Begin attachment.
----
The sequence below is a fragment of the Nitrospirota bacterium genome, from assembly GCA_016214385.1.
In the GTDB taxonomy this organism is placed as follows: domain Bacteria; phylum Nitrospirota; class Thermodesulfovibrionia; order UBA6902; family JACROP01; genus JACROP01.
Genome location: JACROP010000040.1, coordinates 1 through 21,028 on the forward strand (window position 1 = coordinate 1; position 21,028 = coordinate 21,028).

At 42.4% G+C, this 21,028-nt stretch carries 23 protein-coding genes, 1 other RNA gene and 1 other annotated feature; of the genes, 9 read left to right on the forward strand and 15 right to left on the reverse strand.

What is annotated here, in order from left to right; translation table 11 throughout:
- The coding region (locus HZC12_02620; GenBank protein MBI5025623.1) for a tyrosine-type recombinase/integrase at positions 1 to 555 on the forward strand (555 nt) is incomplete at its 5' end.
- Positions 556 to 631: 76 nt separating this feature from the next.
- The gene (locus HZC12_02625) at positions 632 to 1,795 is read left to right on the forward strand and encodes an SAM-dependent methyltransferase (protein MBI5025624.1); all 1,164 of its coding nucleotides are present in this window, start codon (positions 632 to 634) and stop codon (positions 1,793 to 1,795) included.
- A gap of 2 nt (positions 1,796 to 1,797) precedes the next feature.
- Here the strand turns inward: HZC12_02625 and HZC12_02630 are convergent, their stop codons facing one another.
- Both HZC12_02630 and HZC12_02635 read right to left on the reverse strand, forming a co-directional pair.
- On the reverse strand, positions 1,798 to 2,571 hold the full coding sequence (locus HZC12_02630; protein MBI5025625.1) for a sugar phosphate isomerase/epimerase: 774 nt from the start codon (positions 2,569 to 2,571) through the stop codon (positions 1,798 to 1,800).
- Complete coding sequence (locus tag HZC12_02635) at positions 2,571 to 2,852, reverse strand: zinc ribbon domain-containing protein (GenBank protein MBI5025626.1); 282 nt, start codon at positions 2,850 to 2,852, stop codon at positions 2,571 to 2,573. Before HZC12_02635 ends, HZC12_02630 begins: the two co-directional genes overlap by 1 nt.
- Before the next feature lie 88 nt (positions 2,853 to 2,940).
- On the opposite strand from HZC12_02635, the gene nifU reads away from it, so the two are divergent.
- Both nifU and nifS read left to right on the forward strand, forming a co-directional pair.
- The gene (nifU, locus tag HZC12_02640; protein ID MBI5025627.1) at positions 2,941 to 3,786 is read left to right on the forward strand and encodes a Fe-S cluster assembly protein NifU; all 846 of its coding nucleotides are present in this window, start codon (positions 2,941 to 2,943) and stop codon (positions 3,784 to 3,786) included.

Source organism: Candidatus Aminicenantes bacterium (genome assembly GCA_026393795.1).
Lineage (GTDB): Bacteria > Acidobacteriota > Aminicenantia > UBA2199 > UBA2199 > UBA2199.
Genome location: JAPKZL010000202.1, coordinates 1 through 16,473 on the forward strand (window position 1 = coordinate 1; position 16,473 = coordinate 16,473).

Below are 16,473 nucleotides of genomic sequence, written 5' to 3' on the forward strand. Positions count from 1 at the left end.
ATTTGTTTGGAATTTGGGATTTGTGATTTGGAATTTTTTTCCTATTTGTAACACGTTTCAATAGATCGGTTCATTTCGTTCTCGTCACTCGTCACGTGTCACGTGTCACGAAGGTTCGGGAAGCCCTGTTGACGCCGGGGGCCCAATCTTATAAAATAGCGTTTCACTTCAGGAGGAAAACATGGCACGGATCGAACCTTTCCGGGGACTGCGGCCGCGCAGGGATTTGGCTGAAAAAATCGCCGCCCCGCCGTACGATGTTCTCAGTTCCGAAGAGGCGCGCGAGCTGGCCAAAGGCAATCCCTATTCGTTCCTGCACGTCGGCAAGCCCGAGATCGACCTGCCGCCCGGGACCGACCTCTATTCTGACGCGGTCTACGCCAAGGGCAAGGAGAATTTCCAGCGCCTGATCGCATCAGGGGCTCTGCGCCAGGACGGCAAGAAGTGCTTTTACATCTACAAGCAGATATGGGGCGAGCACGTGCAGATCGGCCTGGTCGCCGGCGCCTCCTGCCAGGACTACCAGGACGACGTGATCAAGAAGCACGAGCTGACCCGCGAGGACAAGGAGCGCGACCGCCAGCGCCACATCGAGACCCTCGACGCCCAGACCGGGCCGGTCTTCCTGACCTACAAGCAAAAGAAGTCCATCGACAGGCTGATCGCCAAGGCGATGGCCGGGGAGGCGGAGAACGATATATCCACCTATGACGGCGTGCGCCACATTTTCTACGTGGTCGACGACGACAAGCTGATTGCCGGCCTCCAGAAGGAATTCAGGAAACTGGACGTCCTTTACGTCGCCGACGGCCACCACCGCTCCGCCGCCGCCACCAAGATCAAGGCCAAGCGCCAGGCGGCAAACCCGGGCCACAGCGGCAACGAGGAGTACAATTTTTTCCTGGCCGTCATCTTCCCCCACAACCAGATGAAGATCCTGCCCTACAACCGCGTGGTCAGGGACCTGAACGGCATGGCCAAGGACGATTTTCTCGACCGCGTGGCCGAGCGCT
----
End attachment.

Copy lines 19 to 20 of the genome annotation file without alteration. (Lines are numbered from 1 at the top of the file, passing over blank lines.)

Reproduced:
Lineage (GTDB): Bacteria > Acidobacteriota > Aminicenantia > UBA2199 > UBA2199 > UBA2199.
Genome location: JAPKZL010000202.1, coordinates 1 through 16,473 on the forward strand (window position 1 = coordinate 1; position 16,473 = coordinate 16,473).